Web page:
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17 April 2014 12:48 pm ,
Vol. 344 ,
Officials last week revealed that the U.S. contribution to ITER could cost $3.9 billion by 2034—roughly four times the...
An experimental hepatitis B drug that looked safe in animal trials tragically killed five of 15 patients in 1993. Now,...
Using the two high-quality genomes that exist for Neandertals and Denisovans, researchers find clues to gene activity...
A new report from the Intergovernmental Panel on Climate Change (IPCC) concludes that humanity has done little to slow...
Astronomers have discovered an Earth-sized planet in the habitable zone of a red dwarf—a star cooler than the sun—500...
Three years ago, Jennifer Francis of Rutgers University proposed that a warming Arctic was altering the behavior of the...
- 17 April 2014 12:48 pm , Vol. 344 , #6181
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ScienceShot: Grand Canyon Too Crowded in Spring? Blame Climate Change
9 December 2011 2:38 pm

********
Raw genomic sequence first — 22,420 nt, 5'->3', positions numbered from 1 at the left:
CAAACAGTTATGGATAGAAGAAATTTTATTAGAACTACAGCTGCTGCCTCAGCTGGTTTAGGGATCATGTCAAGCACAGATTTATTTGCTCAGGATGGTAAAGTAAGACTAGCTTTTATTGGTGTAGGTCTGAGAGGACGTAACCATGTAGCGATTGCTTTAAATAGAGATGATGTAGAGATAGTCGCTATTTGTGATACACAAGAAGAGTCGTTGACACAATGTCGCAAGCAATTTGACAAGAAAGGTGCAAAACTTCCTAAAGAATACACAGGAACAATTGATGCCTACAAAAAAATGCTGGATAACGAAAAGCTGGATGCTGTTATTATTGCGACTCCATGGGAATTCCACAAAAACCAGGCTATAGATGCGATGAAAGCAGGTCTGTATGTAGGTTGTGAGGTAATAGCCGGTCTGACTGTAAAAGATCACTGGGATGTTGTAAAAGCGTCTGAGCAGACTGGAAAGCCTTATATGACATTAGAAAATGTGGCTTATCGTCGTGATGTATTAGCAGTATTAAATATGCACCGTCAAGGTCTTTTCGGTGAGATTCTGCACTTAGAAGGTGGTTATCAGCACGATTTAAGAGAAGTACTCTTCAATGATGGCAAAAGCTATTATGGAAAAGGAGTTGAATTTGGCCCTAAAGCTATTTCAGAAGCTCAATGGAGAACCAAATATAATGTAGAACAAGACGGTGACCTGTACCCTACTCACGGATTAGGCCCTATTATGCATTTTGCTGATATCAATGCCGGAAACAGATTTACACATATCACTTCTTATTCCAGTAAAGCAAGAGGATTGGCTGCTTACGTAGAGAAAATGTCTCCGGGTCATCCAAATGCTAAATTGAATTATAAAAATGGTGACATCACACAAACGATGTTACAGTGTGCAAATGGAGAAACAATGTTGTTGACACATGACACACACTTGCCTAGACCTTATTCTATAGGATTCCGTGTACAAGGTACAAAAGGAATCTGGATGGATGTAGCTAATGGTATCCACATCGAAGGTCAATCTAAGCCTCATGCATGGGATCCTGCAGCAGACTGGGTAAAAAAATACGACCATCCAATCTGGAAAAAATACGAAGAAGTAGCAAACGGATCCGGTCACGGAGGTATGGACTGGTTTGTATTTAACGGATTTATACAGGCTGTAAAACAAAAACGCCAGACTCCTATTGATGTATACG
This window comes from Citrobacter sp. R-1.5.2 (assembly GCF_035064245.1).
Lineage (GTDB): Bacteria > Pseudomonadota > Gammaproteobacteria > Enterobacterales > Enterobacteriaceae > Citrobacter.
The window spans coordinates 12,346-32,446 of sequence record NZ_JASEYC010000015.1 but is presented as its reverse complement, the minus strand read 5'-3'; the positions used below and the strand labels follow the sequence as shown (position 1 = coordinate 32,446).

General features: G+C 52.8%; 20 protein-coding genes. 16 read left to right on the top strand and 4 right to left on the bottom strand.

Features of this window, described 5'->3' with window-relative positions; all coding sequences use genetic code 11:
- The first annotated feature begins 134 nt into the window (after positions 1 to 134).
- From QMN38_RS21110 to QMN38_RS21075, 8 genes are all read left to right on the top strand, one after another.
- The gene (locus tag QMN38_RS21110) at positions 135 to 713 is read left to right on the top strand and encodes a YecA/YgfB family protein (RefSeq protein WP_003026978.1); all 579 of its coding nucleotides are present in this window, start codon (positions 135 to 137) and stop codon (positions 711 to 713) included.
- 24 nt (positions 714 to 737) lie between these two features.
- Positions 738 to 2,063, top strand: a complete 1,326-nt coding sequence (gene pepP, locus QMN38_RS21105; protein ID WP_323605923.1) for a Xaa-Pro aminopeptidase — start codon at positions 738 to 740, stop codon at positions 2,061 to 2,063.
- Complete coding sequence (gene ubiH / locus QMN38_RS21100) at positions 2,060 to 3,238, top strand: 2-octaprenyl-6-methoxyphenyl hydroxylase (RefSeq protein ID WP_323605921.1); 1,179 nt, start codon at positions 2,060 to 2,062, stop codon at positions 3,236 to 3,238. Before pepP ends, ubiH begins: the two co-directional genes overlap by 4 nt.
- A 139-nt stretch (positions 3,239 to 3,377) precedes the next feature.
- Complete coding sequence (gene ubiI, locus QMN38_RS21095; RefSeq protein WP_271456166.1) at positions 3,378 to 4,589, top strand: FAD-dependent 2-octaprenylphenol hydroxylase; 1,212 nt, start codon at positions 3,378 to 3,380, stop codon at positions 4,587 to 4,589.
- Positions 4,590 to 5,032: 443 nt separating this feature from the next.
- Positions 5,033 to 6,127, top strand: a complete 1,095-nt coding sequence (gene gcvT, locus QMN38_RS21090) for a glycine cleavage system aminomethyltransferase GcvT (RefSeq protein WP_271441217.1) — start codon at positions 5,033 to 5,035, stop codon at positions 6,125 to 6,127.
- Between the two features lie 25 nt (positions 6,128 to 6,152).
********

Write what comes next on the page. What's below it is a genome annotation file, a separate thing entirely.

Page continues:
Climate change has already altered the timing of plants blooming, insects hatching, and birds migrating and breeding. Now, researchers have found that it may be altering human vacation plans as well. A team analyzed attendance data at U.S. national parks from 1979 through 2008. Of the 27 national parks that had seasonal variations in attendance, at least 100,000 visitors in 1979, and for which long-term attendance data were available, nine parks showed increases in average temperatures in spring, according to weather data collected there or nearby. And at seven of those nine parks, peak attendance moved forward an average of 4 days over the 30-year period, the researchers report in an upcoming issue of International Journal of Biometeorology. At Grand Canyon National Park (shown), for example, peak attendance shifted from 4 July in 1979 to 24 June in 2008. At the 18 parks analyzed that didn't experience climate change, only three showed shifts in peak attendance. The researchers blame climate change for the shifts: A warmer and longer spring allows tourists to visit parks earlier, which nudges peak attendance earlier in the year, they contend. Other major factors likely to influence park visitations—including population growth, economic trends, and travel costs—would tend to affect the total number of park visits but not their timing within the year, the researchers say.
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